Punjab Medal, 2 bars, Goojerat, Mooltan, Captain later Colonel James Roger Western, Engineers, mentioned in despatches for the siege of Mooltan and Goojerat.
Officially impressed: “CAPTn J. R. WESTERN. ENGrs” On old silk ribbon, 1 small edge bump about 5 o’clock otherwise excellent toned condition, slight solder mark below claw on reverse.
James Roger Western, the son of a London Solicitor was born on 28th February 1812, at the age of 15 he was educated at Addiscombe Military College during 1827, where he was quickly noted as a gifted mathematician, by the next year he had graduated First in Mathematics and joined the Bengal Engineers, when he proceeded to Chatham, where his “talents and acquirements” attracted the notice of Sir George Everest, who took him on and invited him with the Indian Engineer Cadets to the Royal Observatory in Greenwich, to indoctrinate them in practical astronomy, and in the use of the invariable pendulum for determining the figure of the earth.
When Sir George Everest was appointed as Surveyor-General in 1831, he took Western with him, and had a young Western attached with him to the Great Trigonometrical Survey as an assistant.
In the photograph is a drawing of Western conducting the survey at his boning instrument as he took measurements at the Calcutta Base Line, sketched by James Prinsep, January 1832.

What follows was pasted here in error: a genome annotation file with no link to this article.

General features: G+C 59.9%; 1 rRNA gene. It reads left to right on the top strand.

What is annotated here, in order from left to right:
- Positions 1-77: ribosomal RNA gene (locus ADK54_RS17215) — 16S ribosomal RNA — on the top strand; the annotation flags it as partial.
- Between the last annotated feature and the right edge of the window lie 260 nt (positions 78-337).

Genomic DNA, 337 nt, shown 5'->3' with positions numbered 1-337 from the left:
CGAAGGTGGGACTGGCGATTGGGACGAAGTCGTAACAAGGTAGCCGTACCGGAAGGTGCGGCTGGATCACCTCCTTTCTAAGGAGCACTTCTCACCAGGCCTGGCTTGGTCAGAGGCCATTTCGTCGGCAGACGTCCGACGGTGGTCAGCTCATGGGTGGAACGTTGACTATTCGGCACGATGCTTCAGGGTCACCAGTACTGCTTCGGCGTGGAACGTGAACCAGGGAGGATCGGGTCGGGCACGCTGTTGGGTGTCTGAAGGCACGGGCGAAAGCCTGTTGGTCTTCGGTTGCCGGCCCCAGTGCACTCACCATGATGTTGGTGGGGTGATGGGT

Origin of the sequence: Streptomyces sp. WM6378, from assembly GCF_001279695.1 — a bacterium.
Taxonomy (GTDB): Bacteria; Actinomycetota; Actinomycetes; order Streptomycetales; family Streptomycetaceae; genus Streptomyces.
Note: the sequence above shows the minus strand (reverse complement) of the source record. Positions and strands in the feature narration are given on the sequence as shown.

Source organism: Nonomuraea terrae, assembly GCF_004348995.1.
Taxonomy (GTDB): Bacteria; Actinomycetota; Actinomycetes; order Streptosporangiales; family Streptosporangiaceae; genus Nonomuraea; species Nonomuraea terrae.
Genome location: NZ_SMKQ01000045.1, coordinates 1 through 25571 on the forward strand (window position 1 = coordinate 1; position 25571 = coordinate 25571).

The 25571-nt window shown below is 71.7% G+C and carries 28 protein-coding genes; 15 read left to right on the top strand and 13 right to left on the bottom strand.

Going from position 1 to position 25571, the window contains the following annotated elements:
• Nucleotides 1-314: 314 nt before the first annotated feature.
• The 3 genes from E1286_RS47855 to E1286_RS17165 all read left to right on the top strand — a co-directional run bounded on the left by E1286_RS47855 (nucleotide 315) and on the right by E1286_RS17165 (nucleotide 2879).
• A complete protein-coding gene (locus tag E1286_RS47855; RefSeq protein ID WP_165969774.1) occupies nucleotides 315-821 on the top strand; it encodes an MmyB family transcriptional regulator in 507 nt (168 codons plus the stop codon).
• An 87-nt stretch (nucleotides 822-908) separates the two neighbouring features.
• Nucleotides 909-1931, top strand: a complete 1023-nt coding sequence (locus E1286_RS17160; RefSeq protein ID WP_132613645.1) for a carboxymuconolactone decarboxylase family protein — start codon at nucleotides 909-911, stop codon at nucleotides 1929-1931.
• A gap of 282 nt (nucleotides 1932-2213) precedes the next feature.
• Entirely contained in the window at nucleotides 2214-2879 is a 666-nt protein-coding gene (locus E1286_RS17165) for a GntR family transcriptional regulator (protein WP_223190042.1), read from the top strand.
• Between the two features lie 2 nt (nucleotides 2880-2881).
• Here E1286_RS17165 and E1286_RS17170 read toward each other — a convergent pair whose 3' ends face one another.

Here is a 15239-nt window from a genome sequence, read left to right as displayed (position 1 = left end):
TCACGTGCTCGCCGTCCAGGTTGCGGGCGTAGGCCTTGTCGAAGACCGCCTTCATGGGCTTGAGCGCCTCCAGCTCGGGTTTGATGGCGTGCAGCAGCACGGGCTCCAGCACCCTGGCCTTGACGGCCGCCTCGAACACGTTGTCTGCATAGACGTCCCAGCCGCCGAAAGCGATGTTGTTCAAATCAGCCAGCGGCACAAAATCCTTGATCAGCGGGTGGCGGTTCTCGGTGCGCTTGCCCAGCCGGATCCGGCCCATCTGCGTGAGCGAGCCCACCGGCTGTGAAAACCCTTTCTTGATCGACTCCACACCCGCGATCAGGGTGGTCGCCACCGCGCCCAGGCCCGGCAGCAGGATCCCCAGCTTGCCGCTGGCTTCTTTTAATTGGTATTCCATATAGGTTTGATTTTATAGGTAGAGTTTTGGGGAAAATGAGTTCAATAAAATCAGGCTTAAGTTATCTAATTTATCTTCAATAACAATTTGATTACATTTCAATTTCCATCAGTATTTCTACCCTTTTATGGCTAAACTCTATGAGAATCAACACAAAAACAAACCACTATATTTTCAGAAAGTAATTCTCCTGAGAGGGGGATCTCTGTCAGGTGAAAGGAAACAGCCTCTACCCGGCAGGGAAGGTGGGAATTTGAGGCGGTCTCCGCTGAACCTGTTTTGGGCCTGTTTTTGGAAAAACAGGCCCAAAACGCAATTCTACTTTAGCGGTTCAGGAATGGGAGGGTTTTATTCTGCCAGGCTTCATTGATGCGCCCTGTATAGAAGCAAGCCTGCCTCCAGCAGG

During the Punjab War of 1848-9, he was summoned for Military Service, being present as a Captain of the Bengal Engineers, he played an important part in the Siege of Mooltan, during the Siege the Engineers were of great strategic importance as they planned the Breaches and handled the Scaling Ladders that allowed their grand storming. He was awarded the Brevet of Major for his service in the Punjab war.
During the Storming Captain Western along side Major Napier, he was in command conducting the Engineers in the Right Column.
The London Gazette after the siege reads: “To Brigaider Chepae, C.B., Chief Engineer of the Army of the Punjab, and Major Napier, Chief-ENgineer of the Bengal Division; to Captains Abercrombie, Western, Siddons; to Lieutenant Garforth, Brigade-Major of Engineers, dangerously wounded on the 2nd Isntant; and to all the officers of the Engineer Department, and of the Corps of Sappers and Pioneers, I am much indebted for their zealous, scientific and persevering extertions”
The London Gazette following the Battle of Goojerat dated 26th February 1849 reads:
“Captain Western, Lieutenants Goodwyn, Crommelin, and Taylor, accompanied me, and to all those Officers my acknowledgements are due for conveying communications, and obtaining information on every point required, during the day.”
His entire life is recounted in a lengthy 1872 Obituary from the Institute of Civil Engineers:
COLONEL JAMES ROGER WESTERN, late of the Royal